The literature on Oman is scarce and varies in quality. Most works were published in the late 1970s or 1980s and concentrate on contrasting the periods before and after Qabus ibn Said came to power. Although such comparative analysis is valid, it seems dated because more than twenty years have elapsed since the accession of the sultan. Government publications, such as the annual Statistical Yearbook, provide information on every sector of the society and economy and are helpful tools in determining economic and social trends.

Monographs offer a general framework for understanding Oman's contemporary scene and also provide a detailed history. Among the more useful is J.E. Peterson's Oman in the Twentieth Century. Also valuable is a work by John Townsend, former adviser to sultans Said ibn Taimur and Qabus ibn Said, Oman: The Making of the Modern State, which focuses on institution building in the post-1970 period.

Various journal articles provide more up-to-date material. General economic information is reported weekly in Middle East Economic Survey and Middle East Economic Digest and periodically in London's Financial Times country surveys. Current information on the hydrocarbon sector is best found in industry journals, particularly the Oil and Gas Journal, Petroleum Intelligence Weekly, and Petroleum Economist. (For further information and complete citations,see Bibliography.)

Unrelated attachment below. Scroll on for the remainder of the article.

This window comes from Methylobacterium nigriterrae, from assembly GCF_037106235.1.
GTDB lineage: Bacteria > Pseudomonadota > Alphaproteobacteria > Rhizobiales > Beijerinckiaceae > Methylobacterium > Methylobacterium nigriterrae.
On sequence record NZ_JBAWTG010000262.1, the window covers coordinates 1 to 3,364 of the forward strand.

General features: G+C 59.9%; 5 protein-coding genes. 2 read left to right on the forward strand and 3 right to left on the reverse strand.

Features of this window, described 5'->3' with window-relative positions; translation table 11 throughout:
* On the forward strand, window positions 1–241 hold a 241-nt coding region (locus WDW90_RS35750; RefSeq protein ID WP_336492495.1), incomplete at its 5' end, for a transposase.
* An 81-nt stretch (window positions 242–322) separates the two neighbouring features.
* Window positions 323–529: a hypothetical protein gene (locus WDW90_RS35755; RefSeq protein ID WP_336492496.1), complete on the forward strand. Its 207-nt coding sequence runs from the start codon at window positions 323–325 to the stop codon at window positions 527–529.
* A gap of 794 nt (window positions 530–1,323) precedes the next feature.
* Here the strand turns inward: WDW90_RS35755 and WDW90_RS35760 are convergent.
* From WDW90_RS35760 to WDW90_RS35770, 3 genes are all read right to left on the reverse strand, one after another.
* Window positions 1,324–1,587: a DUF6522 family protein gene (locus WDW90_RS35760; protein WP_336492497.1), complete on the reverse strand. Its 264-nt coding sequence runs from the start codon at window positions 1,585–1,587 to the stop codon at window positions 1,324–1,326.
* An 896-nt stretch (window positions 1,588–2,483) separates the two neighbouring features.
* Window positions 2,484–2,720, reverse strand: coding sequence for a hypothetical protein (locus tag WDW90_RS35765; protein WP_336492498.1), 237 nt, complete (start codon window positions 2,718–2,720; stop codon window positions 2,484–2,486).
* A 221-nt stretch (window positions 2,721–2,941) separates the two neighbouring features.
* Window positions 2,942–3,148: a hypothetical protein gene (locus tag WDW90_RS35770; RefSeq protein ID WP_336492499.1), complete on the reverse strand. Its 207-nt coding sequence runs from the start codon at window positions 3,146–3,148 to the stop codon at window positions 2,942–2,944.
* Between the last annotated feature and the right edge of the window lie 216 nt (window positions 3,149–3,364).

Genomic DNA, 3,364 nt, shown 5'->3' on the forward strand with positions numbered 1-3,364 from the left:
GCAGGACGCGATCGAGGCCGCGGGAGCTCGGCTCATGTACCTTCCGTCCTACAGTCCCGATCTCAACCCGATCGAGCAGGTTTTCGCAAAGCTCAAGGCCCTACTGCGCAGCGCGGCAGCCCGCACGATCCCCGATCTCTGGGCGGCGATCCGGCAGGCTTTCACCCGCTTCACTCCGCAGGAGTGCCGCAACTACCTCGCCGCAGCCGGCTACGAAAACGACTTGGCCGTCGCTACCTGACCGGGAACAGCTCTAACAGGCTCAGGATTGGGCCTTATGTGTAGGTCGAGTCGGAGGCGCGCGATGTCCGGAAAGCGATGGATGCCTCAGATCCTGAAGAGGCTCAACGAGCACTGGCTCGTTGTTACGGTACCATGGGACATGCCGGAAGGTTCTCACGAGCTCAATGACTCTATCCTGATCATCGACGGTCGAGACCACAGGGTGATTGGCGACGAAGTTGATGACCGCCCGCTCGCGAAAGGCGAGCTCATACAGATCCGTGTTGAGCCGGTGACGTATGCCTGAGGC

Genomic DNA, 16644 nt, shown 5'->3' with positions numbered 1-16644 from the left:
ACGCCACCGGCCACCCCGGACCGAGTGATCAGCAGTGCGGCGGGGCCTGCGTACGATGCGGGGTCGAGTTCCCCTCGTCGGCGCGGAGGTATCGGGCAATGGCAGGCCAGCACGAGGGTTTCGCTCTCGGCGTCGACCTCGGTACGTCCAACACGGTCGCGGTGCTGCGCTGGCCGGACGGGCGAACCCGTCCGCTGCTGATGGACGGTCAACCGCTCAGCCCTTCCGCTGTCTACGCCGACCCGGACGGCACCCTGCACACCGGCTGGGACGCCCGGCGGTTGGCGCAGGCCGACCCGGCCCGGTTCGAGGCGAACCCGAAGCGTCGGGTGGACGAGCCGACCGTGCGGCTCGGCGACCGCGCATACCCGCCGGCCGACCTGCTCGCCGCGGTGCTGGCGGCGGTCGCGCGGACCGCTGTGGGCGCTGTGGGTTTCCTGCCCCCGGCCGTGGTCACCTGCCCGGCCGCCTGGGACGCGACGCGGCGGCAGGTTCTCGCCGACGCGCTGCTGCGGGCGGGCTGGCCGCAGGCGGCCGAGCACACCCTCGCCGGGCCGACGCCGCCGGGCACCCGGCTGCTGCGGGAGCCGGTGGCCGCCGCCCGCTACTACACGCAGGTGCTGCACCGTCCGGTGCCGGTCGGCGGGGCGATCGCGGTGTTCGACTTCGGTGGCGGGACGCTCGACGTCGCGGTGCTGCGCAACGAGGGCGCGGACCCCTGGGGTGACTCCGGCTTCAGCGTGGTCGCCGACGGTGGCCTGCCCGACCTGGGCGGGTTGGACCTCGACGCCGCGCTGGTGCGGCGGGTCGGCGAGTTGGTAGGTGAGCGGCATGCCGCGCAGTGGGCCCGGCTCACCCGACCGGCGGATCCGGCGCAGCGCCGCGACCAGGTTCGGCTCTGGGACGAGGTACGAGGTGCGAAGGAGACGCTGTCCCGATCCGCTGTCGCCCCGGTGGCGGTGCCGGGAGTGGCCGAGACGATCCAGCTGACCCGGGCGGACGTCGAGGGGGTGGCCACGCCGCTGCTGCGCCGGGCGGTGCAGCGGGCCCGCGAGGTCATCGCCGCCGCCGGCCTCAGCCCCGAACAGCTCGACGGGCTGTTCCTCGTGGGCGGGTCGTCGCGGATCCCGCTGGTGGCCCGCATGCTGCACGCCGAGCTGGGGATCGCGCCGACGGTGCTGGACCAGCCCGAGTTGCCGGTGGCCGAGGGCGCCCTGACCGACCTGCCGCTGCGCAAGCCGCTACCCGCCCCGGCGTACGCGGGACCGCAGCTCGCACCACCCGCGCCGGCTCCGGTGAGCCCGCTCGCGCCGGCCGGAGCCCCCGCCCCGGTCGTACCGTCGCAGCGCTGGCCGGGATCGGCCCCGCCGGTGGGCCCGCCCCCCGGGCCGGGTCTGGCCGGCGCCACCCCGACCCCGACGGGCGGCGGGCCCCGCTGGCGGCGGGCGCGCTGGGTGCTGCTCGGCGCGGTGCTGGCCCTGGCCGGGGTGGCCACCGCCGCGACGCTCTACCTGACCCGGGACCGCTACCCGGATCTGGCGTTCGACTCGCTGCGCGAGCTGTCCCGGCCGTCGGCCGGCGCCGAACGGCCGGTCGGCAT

Data as of January 1993

Last Updated: January 1993

Editor's Note: Country Studies included here were published between 1988 and 1998. The Country study for Oman was first published in 1993. Where available, the data has been updated through 2008. The date at the bottom of each section will indicate the time period of the data. Information on some countries may no longer be up to date. See the "Research Completed" date at the beginning of each study on the Title Page or the "Data as of" date at the end of each section of text. This information is included due to its comprehensiveness and for historical purposes.

Note that current information from the CIA World Factbook, U.S. Department of State Background Notes, Australia's Department of Foreign Affairs and Trade Country Briefs, the UK's Foreign and Commonwealth Office's Country Profiles, and the World Bank can be found on